One of the most important concepts lost in the medicalisation of spiritual meditation is the balance between the needs of self and other. A key factor largely ignored by psychology.
The use of meditation and mindfulness is now so widespread that generalised descriptions or advice are only relatively useful. At this moment in history, we have large numbers of people meditating in secular and religious contexts. And while there may be broad conceptual differences between scientific and spiritual forms, they also have several things in common. Most importantly, all meditation practised regularly is brain training; it is likely to lead to alteration in your brain function and structure. So all meditators should think about the method they practice and how they expect to change.
One of the most meaningful ways of evaluating the kind of meditation you undertake (and how it is likely to influence your brain and behaviour) is the thorny issue of duality. In general most spiritual forms of meditation are either nondual or at the very least not dualistic (If you are unfamiliar with the terms dual – nondual concerning meditation visit the short introduction at the Science of Meditation website). Breaking it down, the vital point to think about is, does your meditation practice draw you to thinking more about yourself, others or a combination of the two?
There is plenty of evidence that suggests using meditation to benefit yourself, and others offers significant health and wellbeing benefits. However, there is a growing trend to use meditation and mindfulness to focus on one’s own needs and concerns. The point of this short article isn’t to discuss the evidence for or against self-interest meditation. Instead, it is to highlight this simple division, common to almost all forms of meditation, dual or nondual.
The self – other duality discussed here is very common in meditation, but it is one of many ways that duality expresses itself in our lives. Its use will typically increase the focus on oneself (even in a nonjudgemental sense). Conversely, a nondual practice will engage the brain networks that maintain the awareness of our connection to and relationships with others. So next time you sit down to meditate you may wish to ask yourself (or your meditation teacher) what kind of meditation is this?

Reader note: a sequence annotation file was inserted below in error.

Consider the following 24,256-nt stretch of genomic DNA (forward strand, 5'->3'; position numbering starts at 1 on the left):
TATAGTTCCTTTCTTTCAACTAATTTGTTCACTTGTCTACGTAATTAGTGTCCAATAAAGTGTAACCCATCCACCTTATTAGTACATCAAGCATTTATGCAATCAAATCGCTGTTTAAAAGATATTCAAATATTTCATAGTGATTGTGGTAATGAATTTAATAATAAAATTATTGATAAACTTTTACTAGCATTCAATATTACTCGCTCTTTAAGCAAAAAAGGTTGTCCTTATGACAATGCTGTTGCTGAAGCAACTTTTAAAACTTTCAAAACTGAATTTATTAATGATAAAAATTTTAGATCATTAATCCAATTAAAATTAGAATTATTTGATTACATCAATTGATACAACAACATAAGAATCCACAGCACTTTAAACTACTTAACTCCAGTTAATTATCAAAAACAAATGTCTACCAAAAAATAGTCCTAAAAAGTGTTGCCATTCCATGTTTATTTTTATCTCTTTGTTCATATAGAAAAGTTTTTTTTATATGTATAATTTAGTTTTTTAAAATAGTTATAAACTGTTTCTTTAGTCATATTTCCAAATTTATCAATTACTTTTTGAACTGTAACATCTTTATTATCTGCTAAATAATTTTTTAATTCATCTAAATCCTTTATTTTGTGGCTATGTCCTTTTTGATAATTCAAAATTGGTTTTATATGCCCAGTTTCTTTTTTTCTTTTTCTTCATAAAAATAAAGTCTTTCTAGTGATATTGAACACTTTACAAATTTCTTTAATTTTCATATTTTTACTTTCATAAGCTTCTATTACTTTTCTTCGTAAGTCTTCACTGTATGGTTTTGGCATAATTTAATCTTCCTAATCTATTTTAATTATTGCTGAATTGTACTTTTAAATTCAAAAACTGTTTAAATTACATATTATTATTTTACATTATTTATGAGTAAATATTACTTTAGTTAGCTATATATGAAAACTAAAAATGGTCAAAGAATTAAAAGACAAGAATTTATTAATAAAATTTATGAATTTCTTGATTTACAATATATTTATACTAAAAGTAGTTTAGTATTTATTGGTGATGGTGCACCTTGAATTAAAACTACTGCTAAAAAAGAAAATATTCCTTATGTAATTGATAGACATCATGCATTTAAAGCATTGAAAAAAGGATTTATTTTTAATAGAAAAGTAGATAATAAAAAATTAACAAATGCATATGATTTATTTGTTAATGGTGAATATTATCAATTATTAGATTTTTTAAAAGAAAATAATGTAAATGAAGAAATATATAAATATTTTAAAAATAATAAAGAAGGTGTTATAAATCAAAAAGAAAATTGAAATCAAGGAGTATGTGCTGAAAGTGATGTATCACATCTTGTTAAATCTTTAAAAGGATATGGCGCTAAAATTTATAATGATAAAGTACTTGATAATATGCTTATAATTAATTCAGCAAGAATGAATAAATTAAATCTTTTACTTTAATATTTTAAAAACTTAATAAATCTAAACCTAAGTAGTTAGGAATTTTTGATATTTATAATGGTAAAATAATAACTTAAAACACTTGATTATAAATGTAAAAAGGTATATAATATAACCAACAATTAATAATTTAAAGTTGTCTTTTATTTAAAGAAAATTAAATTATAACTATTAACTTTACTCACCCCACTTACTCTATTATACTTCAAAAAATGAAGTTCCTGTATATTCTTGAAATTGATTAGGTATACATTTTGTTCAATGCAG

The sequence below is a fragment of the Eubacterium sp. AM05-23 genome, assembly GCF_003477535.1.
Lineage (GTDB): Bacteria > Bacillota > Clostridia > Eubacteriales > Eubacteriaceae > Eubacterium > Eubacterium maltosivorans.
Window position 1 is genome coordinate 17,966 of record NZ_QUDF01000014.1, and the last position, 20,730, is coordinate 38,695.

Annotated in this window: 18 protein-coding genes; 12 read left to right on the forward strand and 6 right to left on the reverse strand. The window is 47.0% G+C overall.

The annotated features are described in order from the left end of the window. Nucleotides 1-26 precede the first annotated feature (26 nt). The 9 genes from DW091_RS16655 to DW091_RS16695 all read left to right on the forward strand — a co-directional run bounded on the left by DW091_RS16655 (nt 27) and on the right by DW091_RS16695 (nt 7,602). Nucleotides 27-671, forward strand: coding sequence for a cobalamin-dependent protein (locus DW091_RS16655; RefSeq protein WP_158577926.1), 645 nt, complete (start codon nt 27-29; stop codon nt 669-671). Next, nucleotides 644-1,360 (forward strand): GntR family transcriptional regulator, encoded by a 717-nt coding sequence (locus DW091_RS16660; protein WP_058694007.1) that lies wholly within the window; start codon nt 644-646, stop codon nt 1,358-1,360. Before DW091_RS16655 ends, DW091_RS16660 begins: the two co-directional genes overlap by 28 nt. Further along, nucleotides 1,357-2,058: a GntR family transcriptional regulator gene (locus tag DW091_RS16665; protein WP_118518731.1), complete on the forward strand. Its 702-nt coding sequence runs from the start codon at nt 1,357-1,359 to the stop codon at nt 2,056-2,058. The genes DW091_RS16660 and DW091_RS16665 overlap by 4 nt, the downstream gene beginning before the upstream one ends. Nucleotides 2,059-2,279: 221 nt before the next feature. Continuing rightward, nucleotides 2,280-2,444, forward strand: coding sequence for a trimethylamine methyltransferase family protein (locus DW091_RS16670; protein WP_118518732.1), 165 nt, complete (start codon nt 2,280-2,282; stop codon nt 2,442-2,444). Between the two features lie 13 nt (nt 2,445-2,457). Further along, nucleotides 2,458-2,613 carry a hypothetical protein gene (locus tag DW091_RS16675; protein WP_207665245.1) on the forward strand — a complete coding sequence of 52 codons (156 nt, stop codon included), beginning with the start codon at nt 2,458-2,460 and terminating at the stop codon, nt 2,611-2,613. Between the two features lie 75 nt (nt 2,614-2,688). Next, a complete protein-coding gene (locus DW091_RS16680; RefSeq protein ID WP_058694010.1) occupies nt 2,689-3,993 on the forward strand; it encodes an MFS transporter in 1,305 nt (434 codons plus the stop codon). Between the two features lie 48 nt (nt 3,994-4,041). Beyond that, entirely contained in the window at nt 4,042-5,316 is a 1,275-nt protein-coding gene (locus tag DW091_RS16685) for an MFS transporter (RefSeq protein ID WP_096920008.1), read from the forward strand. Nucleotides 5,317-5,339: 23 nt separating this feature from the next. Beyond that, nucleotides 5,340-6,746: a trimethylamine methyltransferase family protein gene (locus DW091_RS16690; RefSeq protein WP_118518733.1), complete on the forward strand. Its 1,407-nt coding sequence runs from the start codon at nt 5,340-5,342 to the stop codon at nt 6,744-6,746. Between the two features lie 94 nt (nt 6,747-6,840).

Student mental health is in decline, financial pressure on undergraduates is a key issue. Meditation and mindfulness may be able to help.
Students are increasingly calling upon mental health and counselling support while at university according to Open Access Government1. Almost 9 out of 10 students are experiencing stress, and 3 out of 4 report feelings of anxiety. The proportion of students identifying as having a mental health condition grew five-fold in the last decade.
The exact reasons for the spiralling rates of poor mental health amongst students are unclear. However, because of the universality of the problems, widespread trends in society are likely to have a mediating role. Amongst the factors thought to be contributing to these high levels of stress, financial pressures play a prominent role. With more student taking on unprecedented levels of debt at a young age, there is inevitably a greater risk to mental health. Worry about student debt can lead to increased anxiety, linked to both academic performance and long term employment prospects.
The thought of having to pay back a large student loan can translate to increased pressure on individual assignments, ‘to pay back the loan I will have to get a well-paid job, for which I will need to get good grades’. Put simply, for some students, success in their undergraduate studies can appear to be absolutely essential for life long success. Given, the cost of buying a home, decreasing job security, worsening employment conditions, some undergraduates are experiencing a heightened fear of failure. Fear not only linked to their grades but the prospect of long term debt, low wages, and general financial insecurity.